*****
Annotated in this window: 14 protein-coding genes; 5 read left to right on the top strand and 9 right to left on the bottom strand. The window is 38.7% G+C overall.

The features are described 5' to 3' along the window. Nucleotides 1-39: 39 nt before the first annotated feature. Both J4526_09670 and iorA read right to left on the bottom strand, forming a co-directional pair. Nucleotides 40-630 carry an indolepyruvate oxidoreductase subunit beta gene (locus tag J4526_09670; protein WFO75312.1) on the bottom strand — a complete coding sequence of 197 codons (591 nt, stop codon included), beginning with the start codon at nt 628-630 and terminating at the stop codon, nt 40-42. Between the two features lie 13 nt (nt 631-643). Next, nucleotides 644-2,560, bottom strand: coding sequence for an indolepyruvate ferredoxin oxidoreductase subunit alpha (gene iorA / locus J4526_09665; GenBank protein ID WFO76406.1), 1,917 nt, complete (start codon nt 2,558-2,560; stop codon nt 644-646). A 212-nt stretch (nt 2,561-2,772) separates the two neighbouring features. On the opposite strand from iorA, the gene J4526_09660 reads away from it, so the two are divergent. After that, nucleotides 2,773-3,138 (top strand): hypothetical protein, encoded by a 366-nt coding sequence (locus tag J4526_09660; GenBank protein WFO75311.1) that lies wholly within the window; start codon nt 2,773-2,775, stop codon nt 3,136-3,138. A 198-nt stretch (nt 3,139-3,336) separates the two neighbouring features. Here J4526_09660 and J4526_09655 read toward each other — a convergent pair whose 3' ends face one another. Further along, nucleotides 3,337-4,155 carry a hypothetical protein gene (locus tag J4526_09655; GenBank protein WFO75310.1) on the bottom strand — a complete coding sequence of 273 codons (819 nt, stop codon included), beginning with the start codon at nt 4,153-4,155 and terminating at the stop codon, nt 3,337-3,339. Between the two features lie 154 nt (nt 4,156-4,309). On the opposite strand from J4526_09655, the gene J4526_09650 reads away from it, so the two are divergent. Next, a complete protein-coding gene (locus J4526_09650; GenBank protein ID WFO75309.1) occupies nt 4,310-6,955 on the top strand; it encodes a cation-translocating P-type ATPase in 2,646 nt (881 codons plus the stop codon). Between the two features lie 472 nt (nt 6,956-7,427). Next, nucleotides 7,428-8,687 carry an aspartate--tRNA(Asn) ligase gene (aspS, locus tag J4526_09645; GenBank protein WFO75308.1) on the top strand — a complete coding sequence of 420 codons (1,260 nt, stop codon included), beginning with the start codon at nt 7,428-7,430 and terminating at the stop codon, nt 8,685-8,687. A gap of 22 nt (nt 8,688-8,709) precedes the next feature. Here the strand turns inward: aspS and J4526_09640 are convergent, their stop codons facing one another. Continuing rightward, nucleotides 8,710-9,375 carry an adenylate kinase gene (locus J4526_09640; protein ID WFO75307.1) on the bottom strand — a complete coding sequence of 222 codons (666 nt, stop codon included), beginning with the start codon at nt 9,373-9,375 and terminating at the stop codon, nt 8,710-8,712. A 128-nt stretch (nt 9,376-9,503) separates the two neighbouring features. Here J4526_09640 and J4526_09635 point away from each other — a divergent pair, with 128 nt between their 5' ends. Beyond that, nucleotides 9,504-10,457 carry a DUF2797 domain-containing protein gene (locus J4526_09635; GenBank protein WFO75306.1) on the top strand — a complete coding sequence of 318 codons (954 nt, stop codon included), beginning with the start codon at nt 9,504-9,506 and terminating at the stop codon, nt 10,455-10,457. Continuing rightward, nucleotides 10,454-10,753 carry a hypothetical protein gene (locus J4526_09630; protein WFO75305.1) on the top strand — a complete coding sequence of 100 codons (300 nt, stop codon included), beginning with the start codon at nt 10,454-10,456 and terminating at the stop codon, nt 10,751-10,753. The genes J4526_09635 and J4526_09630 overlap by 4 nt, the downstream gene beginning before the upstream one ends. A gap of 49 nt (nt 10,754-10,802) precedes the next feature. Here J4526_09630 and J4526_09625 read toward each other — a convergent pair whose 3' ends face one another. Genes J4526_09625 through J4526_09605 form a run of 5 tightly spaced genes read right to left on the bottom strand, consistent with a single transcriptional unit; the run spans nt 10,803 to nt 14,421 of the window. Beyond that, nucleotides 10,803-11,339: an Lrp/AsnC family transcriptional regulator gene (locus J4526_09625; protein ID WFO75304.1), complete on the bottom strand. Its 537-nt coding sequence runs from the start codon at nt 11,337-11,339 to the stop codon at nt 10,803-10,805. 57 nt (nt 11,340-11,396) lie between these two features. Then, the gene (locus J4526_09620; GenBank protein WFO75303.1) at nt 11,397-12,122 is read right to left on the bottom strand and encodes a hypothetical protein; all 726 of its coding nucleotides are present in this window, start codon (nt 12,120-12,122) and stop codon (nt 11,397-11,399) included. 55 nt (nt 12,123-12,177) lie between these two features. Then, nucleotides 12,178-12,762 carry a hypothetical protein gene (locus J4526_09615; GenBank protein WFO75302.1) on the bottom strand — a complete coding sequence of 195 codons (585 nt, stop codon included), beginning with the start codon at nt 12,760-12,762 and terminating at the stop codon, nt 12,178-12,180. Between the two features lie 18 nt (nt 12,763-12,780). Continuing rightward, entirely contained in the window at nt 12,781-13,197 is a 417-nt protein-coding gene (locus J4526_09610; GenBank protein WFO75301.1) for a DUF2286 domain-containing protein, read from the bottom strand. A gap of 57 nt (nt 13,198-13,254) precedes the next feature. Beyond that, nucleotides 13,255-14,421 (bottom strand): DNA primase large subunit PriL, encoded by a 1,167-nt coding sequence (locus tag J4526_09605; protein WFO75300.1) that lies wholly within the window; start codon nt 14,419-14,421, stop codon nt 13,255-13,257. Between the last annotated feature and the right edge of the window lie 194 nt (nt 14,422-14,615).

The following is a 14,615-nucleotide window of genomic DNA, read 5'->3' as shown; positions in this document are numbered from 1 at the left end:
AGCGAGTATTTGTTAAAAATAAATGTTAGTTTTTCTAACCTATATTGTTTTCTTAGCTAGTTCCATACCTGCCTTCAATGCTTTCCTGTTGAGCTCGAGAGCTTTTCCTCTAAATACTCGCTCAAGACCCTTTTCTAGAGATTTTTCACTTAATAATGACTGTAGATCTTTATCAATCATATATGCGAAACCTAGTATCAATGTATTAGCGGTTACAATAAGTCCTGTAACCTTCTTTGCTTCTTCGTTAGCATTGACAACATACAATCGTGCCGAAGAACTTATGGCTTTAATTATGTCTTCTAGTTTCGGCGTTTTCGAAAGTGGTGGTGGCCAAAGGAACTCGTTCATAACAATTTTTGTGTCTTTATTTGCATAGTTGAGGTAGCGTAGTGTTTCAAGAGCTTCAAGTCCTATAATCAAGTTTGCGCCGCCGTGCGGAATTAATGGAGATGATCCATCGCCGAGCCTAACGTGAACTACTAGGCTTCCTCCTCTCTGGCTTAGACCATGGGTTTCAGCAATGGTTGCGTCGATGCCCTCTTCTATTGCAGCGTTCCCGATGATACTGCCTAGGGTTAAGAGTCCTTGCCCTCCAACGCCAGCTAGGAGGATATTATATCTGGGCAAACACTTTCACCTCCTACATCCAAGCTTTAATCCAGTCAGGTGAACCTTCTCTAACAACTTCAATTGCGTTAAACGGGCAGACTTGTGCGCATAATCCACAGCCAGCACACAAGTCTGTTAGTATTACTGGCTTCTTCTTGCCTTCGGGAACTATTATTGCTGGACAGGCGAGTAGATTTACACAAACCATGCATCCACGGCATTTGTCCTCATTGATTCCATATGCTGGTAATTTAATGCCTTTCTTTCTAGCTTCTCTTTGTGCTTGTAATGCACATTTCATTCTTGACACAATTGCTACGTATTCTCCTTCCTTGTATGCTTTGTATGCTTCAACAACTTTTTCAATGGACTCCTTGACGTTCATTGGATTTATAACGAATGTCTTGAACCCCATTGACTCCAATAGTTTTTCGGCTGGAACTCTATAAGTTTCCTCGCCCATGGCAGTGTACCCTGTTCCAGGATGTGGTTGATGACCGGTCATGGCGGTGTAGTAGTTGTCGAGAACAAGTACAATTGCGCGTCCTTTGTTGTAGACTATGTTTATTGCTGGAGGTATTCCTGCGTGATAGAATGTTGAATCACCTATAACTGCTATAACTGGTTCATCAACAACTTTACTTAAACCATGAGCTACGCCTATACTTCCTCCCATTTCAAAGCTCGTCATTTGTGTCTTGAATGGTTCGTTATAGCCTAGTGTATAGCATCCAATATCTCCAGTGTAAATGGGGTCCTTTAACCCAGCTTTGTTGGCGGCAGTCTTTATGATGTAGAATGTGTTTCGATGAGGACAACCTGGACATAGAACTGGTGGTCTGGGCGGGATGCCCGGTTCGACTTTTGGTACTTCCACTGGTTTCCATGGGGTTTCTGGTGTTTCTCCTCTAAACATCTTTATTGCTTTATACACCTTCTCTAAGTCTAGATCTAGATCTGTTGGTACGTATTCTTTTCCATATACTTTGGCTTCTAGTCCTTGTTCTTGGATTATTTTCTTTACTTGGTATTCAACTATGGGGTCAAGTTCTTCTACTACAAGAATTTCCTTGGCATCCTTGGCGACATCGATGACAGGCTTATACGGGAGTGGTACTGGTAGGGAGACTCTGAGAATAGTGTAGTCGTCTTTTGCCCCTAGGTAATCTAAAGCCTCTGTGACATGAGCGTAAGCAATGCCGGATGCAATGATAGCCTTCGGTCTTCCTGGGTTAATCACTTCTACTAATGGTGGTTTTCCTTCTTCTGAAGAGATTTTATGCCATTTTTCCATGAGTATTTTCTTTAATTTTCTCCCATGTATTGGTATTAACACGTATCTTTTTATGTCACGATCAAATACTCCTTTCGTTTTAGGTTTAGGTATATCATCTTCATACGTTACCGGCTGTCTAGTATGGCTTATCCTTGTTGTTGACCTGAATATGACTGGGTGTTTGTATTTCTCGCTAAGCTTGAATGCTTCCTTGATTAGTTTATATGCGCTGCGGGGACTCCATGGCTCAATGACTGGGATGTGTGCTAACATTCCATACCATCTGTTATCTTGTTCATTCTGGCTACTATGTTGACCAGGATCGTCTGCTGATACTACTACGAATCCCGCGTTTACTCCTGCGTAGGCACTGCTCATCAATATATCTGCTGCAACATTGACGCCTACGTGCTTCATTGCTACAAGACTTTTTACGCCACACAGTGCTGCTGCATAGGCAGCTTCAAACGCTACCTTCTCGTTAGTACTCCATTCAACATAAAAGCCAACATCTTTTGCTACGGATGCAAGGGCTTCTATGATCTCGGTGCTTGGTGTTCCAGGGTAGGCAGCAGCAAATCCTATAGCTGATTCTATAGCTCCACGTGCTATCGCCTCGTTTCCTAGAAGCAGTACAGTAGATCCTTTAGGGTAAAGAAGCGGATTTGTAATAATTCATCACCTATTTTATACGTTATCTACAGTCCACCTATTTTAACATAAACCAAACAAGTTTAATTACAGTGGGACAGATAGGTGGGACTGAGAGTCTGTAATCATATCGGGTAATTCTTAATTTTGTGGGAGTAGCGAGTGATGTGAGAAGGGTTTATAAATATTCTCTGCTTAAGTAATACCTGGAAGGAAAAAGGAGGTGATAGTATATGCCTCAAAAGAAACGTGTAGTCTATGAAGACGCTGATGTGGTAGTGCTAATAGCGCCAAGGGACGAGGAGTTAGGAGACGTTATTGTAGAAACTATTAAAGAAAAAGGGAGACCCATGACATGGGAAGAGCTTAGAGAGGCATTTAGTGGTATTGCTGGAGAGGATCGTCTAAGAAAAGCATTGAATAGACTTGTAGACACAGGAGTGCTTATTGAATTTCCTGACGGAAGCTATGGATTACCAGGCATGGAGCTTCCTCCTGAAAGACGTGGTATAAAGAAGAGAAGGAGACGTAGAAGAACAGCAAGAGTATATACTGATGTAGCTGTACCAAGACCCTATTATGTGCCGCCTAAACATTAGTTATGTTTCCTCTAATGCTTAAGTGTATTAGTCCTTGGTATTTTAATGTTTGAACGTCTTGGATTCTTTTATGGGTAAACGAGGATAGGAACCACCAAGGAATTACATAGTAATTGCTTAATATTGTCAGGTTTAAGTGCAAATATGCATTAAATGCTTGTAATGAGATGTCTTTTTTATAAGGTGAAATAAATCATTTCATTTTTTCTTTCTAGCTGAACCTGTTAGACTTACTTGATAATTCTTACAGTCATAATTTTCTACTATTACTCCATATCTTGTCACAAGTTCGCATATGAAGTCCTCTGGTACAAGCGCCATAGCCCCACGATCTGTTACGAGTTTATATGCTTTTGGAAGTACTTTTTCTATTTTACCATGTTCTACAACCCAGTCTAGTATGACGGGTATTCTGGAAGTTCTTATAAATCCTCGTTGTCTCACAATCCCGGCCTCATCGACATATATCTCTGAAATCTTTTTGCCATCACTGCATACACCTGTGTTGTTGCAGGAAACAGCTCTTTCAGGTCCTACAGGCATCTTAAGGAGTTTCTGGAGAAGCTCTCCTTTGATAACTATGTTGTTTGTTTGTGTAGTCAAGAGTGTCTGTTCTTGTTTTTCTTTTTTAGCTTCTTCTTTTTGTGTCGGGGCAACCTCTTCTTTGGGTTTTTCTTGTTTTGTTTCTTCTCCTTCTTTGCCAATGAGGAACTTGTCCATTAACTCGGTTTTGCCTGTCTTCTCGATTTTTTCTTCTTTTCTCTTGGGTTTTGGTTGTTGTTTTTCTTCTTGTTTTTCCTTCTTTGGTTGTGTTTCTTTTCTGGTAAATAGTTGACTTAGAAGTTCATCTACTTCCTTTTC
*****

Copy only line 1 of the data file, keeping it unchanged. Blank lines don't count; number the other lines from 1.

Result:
Annotated in this window: 14 protein-coding genes; 5 read left to right on the top strand and 9 right to left on the bottom strand. The window is 38.7% G+C overall.